Floating poop reveals the surprising bacterial partners of whales

Annabel Beichman

Floating poop reveals the surprising bacterial partners of whales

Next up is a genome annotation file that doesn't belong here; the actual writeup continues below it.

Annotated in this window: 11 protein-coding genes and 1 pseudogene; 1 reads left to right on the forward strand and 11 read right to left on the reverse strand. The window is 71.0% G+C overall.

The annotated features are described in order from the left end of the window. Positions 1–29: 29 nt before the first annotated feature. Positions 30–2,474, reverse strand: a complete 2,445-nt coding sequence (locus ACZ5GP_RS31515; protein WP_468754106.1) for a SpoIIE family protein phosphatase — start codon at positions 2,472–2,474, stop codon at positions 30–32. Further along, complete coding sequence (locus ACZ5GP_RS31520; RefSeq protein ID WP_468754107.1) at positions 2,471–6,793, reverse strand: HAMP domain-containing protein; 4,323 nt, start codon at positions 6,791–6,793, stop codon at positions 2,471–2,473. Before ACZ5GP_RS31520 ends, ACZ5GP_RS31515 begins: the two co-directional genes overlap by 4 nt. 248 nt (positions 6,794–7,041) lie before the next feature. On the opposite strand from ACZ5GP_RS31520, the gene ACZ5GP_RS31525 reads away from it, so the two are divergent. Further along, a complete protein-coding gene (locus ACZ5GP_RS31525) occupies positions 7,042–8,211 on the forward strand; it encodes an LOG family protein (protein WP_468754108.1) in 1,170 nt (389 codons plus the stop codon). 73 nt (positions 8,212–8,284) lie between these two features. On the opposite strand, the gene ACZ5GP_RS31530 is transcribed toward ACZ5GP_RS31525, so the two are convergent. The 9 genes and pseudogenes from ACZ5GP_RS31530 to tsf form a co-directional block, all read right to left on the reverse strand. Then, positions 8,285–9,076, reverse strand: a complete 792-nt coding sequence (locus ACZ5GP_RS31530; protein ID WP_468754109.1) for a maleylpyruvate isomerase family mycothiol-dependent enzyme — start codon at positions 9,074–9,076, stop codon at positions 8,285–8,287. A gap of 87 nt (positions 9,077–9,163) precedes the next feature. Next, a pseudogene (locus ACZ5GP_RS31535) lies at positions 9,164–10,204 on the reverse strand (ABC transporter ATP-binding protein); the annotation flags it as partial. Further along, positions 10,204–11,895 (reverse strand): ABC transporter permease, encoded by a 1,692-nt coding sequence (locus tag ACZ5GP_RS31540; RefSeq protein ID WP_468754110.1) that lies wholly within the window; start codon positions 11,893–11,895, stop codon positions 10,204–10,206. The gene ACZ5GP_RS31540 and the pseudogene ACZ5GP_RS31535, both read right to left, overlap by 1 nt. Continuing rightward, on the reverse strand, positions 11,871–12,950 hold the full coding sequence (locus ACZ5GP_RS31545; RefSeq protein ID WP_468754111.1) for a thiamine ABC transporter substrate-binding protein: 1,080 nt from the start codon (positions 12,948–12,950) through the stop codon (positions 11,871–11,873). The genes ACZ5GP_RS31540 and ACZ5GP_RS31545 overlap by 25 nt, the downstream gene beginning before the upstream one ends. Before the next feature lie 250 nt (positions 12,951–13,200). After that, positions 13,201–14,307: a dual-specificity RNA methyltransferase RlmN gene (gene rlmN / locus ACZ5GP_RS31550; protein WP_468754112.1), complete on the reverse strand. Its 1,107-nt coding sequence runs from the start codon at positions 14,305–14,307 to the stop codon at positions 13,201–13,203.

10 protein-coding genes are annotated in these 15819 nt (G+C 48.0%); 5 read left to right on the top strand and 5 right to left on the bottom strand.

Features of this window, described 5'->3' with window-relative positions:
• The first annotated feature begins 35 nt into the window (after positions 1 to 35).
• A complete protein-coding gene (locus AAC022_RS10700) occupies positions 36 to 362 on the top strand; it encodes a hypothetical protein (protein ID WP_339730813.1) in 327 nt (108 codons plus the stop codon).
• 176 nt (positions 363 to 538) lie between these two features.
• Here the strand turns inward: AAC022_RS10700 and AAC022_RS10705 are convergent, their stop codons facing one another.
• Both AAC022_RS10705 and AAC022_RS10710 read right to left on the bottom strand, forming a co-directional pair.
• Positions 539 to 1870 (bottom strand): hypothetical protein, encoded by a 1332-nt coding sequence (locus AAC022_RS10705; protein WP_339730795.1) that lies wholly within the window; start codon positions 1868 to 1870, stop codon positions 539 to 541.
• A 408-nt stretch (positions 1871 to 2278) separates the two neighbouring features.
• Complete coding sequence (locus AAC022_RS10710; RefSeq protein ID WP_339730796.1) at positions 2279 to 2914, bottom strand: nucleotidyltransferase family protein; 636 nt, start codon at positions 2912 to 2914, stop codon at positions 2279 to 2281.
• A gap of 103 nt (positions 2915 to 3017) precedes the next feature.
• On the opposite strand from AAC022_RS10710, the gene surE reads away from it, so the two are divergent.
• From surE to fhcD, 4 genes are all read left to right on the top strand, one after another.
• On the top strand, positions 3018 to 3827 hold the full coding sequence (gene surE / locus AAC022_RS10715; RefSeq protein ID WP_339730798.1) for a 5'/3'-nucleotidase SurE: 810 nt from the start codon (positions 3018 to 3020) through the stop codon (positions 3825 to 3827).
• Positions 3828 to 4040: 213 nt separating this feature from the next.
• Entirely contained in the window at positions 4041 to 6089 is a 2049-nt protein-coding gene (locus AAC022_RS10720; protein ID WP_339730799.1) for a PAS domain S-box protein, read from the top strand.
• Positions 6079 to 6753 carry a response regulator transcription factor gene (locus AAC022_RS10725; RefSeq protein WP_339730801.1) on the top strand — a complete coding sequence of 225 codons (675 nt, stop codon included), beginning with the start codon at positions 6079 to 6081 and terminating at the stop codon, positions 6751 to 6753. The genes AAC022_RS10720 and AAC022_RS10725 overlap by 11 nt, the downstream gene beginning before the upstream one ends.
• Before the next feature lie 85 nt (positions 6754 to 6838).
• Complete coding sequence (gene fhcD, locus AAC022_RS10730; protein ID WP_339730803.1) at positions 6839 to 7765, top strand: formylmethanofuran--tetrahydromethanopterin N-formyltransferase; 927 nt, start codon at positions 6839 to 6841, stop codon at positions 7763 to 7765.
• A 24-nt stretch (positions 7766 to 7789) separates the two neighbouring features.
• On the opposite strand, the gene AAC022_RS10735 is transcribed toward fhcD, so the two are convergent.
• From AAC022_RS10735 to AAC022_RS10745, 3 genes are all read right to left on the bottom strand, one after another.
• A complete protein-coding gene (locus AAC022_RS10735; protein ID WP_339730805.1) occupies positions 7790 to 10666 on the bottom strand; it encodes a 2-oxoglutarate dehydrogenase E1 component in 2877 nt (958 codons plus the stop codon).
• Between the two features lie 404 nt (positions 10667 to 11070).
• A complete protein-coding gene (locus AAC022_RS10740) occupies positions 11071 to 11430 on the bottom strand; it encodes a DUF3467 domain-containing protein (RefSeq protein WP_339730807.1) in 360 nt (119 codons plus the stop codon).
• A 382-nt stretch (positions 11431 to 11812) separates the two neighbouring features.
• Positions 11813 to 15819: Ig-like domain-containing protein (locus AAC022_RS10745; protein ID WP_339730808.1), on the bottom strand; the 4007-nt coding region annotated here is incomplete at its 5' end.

Perhaps the least glamorous way to study whales is to race to where they just surfaced to scoop up their poop. But the floating feces have revealed a surprise about the microbes living in these giant marine mammals' guts. Although baleen whales are carnivores, filter-feeding on fish, krill, and other crustaceans, some of the microbes in their bellies look more like those of a vegetarian, microbiologists reported yesterday in Nature Communications. When this research team isolated and sequenced DNA from humpback and right whale feces, they found the genetic signatures of protein-digesting microbes like those in a lion or a tiger. But they also found quite a few microbes commonly found in cows. Other studies have shown mammals tend to have microbiomes similar to their ancestors’, and whales did descend from the same land animals as cows and hippos. But the researchers think the cowlike microbes may have a functional role, digesting the carbohydrates in whales’ diets, including a complex starch called chitin that makes up the shells and other body parts of crustaceans.  From the gut's perspective, digesting chitin is as big a challenge as cellulose, the tough stuff that cows tackle with multiple stomachs and cud-chewing.